Back-to-school season is upon us and families are preparing for the new routines of this school year. Some children will transition easily, while others may struggle through the first few weeks. For children with autism spectrum disorders, changes in routines, transitions, and new social situations can be especially challenging. Fortunately, there are ways to reduce anxiety and promote successful transitions. In addition to visual supports, such as a list of concrete rules, check-lists, and schedules, social stories have been found to facilitate more appropriate behaviors.
This month, I was able to take a course on the use of social stories with children with pragmatic disorders, or difficulty with the social use of language. The presenter, Mary Ellen Hood, M.S., CCC-SLP, explained that children with autism, for example, do not naturally pick up on the social cues that other children learn through their experiences in school and other environments. According to Hood, social stories can help children with autism to learn appropriate behaviors for more successful participation in social situations. Specifically, social stories are designed to increase awareness of the perspectives and expectations of others in that social environment. A social story should be introduced prior to a social experience (e.g. riding the bus) and reviewed prior to each experience until the child is able to maintain socially appropriate behaviors consistently in the environment without the support of parents, teachers, or other individuals.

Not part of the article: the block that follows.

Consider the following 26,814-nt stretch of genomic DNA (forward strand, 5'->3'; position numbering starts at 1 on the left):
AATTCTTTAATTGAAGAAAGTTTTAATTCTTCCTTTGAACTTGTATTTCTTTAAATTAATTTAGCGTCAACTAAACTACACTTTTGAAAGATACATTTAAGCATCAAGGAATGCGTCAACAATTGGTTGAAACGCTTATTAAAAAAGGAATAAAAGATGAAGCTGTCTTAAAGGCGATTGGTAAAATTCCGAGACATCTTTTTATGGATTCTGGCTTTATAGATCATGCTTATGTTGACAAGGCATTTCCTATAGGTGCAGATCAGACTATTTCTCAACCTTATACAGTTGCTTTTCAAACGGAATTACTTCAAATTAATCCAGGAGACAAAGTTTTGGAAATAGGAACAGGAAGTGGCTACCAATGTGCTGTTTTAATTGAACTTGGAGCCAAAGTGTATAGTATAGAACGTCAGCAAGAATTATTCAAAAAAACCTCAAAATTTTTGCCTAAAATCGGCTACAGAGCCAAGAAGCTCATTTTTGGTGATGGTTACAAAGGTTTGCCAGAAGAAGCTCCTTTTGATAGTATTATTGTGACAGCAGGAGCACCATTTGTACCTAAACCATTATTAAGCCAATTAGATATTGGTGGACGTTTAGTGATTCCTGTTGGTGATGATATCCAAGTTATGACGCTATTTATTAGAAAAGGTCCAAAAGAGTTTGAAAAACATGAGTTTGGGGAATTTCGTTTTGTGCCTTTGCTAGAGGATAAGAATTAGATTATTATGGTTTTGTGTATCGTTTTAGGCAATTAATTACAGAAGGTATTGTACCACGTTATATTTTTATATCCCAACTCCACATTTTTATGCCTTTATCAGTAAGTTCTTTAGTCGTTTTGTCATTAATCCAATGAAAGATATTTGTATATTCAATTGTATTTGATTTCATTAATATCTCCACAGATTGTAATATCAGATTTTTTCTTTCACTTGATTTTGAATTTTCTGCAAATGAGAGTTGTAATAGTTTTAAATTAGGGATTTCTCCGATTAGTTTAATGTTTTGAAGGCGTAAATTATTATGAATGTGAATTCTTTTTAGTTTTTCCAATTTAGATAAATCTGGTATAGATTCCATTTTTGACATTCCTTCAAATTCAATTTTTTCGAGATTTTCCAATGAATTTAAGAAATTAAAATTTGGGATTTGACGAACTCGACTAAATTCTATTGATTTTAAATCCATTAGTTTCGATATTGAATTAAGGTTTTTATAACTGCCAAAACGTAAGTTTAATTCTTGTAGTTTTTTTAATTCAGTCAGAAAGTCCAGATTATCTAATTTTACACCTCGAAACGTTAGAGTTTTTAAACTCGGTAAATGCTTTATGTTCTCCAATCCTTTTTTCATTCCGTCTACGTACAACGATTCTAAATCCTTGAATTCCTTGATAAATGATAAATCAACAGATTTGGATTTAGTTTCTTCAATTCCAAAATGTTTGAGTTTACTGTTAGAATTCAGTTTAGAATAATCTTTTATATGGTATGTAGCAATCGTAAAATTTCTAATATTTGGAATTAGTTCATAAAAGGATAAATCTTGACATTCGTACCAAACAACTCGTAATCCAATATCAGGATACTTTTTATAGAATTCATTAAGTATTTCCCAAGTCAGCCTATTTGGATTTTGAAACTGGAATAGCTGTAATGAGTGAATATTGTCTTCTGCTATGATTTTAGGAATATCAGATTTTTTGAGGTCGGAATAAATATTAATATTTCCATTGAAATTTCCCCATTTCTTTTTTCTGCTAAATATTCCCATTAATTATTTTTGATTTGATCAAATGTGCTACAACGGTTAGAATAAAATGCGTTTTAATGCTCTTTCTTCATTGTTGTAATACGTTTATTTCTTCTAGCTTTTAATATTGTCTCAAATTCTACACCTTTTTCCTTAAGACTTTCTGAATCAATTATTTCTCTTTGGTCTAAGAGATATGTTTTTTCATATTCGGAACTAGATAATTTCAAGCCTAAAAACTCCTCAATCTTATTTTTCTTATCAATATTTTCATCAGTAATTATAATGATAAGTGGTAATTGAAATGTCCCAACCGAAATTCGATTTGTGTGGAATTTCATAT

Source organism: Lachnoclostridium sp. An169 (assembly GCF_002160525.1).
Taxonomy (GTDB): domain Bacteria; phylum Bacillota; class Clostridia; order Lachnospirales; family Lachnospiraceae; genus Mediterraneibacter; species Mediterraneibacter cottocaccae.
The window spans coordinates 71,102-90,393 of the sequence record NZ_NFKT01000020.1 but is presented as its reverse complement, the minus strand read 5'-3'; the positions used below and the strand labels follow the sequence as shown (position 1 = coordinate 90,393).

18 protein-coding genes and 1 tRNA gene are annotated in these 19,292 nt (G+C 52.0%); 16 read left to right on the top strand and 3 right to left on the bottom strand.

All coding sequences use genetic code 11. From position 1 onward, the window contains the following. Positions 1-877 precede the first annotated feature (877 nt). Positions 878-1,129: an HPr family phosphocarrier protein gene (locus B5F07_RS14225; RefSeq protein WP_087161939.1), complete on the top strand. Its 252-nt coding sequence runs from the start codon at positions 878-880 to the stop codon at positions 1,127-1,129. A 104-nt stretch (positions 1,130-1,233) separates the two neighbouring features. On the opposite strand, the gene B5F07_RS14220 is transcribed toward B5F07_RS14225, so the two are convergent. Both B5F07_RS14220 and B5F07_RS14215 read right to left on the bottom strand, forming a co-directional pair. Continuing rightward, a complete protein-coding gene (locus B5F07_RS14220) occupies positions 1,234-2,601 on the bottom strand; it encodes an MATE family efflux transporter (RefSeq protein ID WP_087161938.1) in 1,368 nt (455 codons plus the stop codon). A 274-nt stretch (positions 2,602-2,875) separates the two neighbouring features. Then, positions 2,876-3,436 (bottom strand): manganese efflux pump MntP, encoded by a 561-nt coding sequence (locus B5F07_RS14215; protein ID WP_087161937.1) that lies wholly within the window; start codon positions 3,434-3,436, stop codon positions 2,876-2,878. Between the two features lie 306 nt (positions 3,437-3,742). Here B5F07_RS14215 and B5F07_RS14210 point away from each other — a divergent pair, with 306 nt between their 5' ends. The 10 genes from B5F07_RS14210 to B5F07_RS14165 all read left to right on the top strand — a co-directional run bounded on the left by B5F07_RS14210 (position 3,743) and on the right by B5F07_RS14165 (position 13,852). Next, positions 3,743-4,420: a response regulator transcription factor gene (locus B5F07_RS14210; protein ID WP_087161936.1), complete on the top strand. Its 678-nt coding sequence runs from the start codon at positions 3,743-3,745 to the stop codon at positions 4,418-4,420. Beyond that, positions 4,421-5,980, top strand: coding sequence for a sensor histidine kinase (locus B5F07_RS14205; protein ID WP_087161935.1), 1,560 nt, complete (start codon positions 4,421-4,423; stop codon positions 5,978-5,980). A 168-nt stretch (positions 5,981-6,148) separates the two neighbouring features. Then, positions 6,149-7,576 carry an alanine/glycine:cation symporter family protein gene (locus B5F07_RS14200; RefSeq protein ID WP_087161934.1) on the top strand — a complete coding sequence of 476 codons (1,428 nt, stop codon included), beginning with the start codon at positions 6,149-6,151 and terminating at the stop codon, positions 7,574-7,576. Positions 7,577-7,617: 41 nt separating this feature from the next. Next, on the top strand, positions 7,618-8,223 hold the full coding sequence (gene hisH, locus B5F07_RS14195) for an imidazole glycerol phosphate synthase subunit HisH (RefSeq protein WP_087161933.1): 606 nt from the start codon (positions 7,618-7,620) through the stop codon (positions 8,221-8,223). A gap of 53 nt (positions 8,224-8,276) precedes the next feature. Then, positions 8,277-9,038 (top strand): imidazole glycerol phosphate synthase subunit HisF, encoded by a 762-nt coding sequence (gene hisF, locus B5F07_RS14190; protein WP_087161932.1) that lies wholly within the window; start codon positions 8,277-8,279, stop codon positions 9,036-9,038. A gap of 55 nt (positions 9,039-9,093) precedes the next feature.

Social stories are written from the child’s perspective, making the given social scene relevant to the particular child. They contain a variety of statements, including factual statements, specific steps about the activity and/or desired behavior, and the desired outcome. An effective social story is one that is consistent with the goals and expectations of the child’s family. Therefore, the family’s involvement is developing social expectations and the specific language used in a social story is essential. Additionally, the social story should be relevant to the child’s specific situation, clearly and specifically explaining the social context. Social stories should provide specific descriptions of the desired behavior using positive language (e.g. “use nice words” vs. “don’t say bad words.”). Inclusion of pictures and use of specific names (i.e. “Mrs. Smith” vs. “teacher”) increase the relevancy for the child. Fill-in-the-blanks are particularly beneficial when a s. An example social story for riding the bus was provided below.
“There are many different ways to get to school. Some children ride the bus to school, some carpool, and others may walk. Each morning, I will walk to the bus stop with my brother, Joesph. I will walk on the side walk and look both ways before crossing the street. When I get to the bus stop, my friends and I will wait politely for the bus to come. I will stand in line and keep my hands to myself. That will make my friends happy. On the bus ride, I will sit and talk to my friend ______. I will stay in my seat until the bus stops at my school. This will make my bus driver, Kathy, very happy. Riding the bus to school with my friends will be fun.”